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The Best Defense is a Good Offense

There is much at stake today in address quality. Postage discounts, timely delivery, and customer response are all directly tied to the upfront investment in address quality. Unfortunately, so much emphasis has been placed on the penalties of poor address quality that the overall benefits of keeping an address complete, correct, and current is getting lost.

The USPS® raised the bar November 23, 2008 when they expanded the Move Update requirement to First-Class™ and Standard Mail®, and increased the frequency by which an approved method is applied to at least 95 days prior to the mailing. This was done as a direct move to reduce undeliverable-as-addressed (UAA) mail both in cost and volume. According to the USPS, non-current addresses generate over 75 percent of the UAA volume and nearly 80 percent of the UAA costs involved in forwarding, returning, and disposing of UAA mail.

Real Life Example

For example, let us assume a mailing of 1,000,000 pieces is presented at a PBV enabled site. The acceptance clerk takes a sample size of 1,000 pieces and processes it through MERLIN®. The names and addresses are “lifted” from the pieces using the optical character recognition technology within MERLIN and are transmitted to the USPS National Customer Support Center (NCSC) in Memphis, TN where they are matched against the 48-month NCOALink® database. The NCSC finds that there are 100 records, which have a change-of-address on file. Furthermore, the NCSC determines that the mailer corrected 69 of them within the past 95 days. This results in a Move Update accuracy calculation of 69 percent, which would result in failure of Move Update compliance as it is below the 70 tolerance level currently proposed by the USPS.

Failure to comply with Move Update can result in significant penalties, loss of postage discounts, and impact timely delivery of the mail. The proposed approach by the USPS is to use MERLIN in conjunction with the Performance Based Verification (PBV) technology at the time of mail acceptance. This approach extrapolates address quality of the entire mailing based on the sample used during verification. This is being delayed until January 4, 2010 in order for the USPS to determine appropriate tolerance levels, penalties, and adjudication for Move Update compliance.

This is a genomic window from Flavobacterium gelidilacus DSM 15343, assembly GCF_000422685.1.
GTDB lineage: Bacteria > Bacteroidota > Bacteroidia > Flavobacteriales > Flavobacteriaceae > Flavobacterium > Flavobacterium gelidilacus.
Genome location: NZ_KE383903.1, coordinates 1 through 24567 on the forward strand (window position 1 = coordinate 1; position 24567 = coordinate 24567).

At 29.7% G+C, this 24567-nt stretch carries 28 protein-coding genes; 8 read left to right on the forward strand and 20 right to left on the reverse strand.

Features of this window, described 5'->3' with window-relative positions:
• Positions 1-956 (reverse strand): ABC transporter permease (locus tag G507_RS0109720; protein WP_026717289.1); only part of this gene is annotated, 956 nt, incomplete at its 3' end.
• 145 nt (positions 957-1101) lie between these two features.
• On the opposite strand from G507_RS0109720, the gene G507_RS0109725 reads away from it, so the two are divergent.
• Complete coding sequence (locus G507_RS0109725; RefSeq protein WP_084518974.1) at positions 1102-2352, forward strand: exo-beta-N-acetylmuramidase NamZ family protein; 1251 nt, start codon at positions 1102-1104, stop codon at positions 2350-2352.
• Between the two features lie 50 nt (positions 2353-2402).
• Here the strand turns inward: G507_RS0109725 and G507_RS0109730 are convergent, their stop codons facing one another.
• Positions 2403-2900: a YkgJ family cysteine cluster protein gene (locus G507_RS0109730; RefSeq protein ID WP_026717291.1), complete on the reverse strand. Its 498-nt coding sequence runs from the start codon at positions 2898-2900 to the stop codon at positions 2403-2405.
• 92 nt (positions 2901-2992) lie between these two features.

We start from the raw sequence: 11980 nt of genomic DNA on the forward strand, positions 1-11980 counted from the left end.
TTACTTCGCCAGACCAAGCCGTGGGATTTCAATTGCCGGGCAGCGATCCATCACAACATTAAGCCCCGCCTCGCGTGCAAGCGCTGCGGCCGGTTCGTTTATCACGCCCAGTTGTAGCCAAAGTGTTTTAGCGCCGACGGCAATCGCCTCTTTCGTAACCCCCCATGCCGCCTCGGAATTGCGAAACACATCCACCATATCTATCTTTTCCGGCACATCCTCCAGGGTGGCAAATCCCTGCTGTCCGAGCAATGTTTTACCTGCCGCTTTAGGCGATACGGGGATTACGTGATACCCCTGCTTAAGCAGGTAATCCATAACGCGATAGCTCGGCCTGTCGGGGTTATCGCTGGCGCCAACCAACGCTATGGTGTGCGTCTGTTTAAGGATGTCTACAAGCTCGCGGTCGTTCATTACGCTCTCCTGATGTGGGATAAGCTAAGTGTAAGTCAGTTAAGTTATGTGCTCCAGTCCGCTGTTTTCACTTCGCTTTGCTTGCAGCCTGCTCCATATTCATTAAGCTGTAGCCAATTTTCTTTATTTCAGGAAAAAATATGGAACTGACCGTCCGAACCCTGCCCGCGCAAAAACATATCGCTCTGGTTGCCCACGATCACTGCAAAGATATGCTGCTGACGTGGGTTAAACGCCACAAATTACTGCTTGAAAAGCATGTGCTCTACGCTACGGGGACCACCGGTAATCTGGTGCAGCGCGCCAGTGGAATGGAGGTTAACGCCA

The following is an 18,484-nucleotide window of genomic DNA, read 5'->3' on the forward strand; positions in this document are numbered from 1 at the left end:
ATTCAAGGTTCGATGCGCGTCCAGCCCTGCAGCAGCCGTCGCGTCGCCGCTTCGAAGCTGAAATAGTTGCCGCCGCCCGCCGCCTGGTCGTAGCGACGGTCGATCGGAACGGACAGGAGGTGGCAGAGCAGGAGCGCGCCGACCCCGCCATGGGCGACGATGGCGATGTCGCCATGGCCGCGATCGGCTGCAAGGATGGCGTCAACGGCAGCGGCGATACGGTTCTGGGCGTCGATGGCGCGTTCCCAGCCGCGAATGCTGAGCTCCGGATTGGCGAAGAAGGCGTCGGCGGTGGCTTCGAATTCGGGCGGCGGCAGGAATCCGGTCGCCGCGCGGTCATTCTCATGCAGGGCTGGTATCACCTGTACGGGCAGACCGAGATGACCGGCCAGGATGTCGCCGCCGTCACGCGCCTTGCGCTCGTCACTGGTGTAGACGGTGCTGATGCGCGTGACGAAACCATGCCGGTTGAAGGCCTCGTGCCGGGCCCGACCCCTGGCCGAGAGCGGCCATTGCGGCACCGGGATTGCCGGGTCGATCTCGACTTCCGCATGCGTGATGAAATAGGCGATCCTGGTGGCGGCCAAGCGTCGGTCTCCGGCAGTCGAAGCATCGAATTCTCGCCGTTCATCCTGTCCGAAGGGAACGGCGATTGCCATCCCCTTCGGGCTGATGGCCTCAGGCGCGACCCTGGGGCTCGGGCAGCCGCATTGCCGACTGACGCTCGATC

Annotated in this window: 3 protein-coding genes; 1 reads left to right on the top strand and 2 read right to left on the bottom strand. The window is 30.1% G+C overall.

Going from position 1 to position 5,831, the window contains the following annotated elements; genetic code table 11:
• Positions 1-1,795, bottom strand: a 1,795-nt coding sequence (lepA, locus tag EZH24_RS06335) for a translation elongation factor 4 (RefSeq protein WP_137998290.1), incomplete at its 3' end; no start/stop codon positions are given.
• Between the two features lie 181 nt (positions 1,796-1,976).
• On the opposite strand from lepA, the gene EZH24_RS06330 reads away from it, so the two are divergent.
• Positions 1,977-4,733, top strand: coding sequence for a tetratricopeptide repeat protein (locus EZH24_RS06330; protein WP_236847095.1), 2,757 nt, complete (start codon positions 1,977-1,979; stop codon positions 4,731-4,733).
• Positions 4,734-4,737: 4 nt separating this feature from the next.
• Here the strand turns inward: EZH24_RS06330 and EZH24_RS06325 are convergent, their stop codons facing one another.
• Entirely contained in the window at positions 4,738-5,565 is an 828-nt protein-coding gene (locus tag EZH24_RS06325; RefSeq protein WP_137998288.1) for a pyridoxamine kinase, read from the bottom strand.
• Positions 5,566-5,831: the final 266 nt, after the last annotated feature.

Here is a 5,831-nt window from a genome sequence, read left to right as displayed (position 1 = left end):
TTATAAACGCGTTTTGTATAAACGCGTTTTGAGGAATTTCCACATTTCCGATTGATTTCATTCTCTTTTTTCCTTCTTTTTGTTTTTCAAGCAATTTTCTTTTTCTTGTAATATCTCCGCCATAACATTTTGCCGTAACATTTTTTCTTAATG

At the April MTAC (Mailers Technical Advisory Committee) meeting, the USPS presented two approaches for assessing Move Update penalties should the sample set fall below a specific tolerance. One approach extrapolated the change-of-address (COA) rate within the sample to the entire mailing and used that as the basis for a penalty calculation. The other approach gave partial credit to the mailer by factoring in the number of address corrections done prior to the mailing.

The first proposed scenario for calculating a penalty would be to assess the COA rate against the entire mailing. This would equate to 100,000 pieces (10% COA X 1M pieces) having some penalty assessed.

The second proposed approach, which provides partial credit to the mailer, factors in the address corrections applied prior to the mailing. This would equate to the failure rate of 31 percent multiplied by the COA rate of 10 percent and then extrapolating the result across the entire mailing of 1 million pieces (.69 X .10 X 1M pieces). This would result in 31,000 pieces having some penalty assessed.

Regardless of the adjudication method, penalty amount, or how it’s assessed, keeping addresses complete, correct, and current is still a smart investment. Unfortunately, that is the message that is often lost in the whole Move Update compliance approach. The simple fact is that a current address is going to likely have a better chance of timely, predictable, and ultimate delivery, which in turn improves customer response rates, direct marketing, and value of the mail.

Going back to our scenario, had the mailer been 90 percent Move Update compliant, then an estimated 21,000 more pieces (.21 X .10 (COA rate) X 1M pieces) would ultimately arrive at their intended audience. If our average response rate for this direct mail piece is 2 percent, then that equates to 420 new customers. Depending on the typical purchase amount from these new customers, the incremental value of correcting these addresses could pay for the entire investment of Move Update compliance for the mailing.

Real Value

Move Update compliance. It isn’t just about preserving the postage discounts, or avoiding penalties at acceptance, it’s about improving the value of the mail. A mailpiece that has a complete, correct, and current address can translate into a greater return on investment and effectively increase the overall response rate due to a timely, predictable, and ultimate delivery.


This article was originally published in the August 2009 edition of Mailing Systems Technology.